Israeli scientists stand next to an unmanned spacecraft which an Israeli team plans to launch into space at the end of the year and to land it on the Moon next year, in Yahud, Israel, July 10, 2018.
If successful, Israel would become the fourth country to land a craft on the moon, after the US, the Soviet Union and China.
SpaceIL and the state-owned Israel Aerospace Industries plan to launch their unmanned craft in December, the team said at a press conference at an IAI facility outside Tel Aviv.
Israeli space exploration firm SpaceIL, together with Israel Aerospace Industries (IAI), will launch a spacecraft into orbit via a SpaceX rocket in December, which they intend to land on the moon in February 2019.
Although this is an historic national achievement, it is essentially a private initiative by the three SpaceIL founders - Yariv Bash, Kfir Damari and Yonatan Winetraub - who strived to fulfill the dream of reaching the moon, and registered for the challenging Google Lunar XPRIZE competition.
The Israeli lunar spacecraft will be the smallest to land on the moon, weighing only 1,322 pounds, or 600 kilograms.
In total, the project has cost approximately $95 million.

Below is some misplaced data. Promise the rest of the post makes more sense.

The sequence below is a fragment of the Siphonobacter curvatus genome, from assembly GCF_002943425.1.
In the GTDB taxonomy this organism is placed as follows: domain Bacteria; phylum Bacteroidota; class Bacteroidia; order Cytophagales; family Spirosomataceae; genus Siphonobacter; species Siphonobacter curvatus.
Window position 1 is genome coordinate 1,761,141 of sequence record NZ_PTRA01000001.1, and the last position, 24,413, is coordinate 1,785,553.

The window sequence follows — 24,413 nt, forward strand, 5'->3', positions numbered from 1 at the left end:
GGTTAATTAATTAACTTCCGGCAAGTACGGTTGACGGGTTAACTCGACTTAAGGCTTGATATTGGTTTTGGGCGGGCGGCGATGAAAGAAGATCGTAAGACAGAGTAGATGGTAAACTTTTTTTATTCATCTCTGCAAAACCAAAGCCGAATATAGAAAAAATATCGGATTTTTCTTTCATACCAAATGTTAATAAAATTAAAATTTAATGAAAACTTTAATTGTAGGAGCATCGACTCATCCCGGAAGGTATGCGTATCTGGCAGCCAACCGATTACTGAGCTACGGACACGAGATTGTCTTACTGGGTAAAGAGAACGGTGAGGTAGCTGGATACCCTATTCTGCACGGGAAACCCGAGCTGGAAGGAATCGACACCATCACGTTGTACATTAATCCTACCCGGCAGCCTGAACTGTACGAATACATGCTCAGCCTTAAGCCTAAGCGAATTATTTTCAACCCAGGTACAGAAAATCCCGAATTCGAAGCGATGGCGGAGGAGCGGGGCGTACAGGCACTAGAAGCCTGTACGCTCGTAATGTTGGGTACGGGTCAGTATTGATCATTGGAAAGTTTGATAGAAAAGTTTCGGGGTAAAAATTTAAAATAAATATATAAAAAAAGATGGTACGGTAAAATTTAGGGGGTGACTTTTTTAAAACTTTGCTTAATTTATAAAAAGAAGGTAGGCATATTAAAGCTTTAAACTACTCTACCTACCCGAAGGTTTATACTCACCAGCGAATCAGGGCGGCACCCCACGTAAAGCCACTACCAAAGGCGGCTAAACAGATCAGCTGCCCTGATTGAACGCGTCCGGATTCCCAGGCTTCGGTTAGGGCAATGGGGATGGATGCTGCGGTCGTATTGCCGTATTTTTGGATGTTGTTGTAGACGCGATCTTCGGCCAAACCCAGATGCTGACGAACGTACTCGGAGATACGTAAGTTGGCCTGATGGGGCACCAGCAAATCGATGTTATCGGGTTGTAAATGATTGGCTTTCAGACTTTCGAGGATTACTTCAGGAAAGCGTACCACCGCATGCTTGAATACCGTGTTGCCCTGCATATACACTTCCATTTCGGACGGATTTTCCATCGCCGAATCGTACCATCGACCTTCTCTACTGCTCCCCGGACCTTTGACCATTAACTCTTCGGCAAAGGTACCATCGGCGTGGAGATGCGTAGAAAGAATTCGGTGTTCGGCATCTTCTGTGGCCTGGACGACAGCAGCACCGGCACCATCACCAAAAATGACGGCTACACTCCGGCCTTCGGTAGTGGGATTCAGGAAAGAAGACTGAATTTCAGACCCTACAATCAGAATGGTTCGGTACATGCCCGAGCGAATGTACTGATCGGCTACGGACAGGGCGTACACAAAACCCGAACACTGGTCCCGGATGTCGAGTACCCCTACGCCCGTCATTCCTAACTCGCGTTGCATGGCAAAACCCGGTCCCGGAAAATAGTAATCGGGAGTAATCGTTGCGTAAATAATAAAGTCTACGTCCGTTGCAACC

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The SpaceIL lunar space craft. "And this is going to be the first privately run mission to the Moon".
In the coming months, the Israeli spacecraft will undergo intensive checks and tests at IAI to prove that it can withstand the launch, flight and landing conditions, said Anteby.
It is measured to be four-feet high, and 6 ½-feet in diameter, and it will be able to reach a maximum speed of 22,370 miles per hour.
"The launch of the first Israeli spacecraft will fill Israel, in its 70th year, with pride", said SpaceIL President Morris Kahn.
"What we're doing is we're trying to replicate the Apollo effect in the United States", Kahn told reporters, referring to the surge in interest in science and engineering after the USA space program landed on the moon in 1969.
After landing, the craft will take photos and videos of the landing site and record the moon's magnetic field.
The program has always had STEM education as a secondary goal, aiming to encourage Israeli children to choose to study science, technology, engineering and mathematics. In recent years, SpaceIL has ignited the imagination of about 900,000 children nationwide, with the help of a broad network of volunteers.
IAI CEO Josef Weiss said he regards the launch of the first Israeli spacecraft to the moon as an example of the awesome capabilities once can reach in civilian space activity.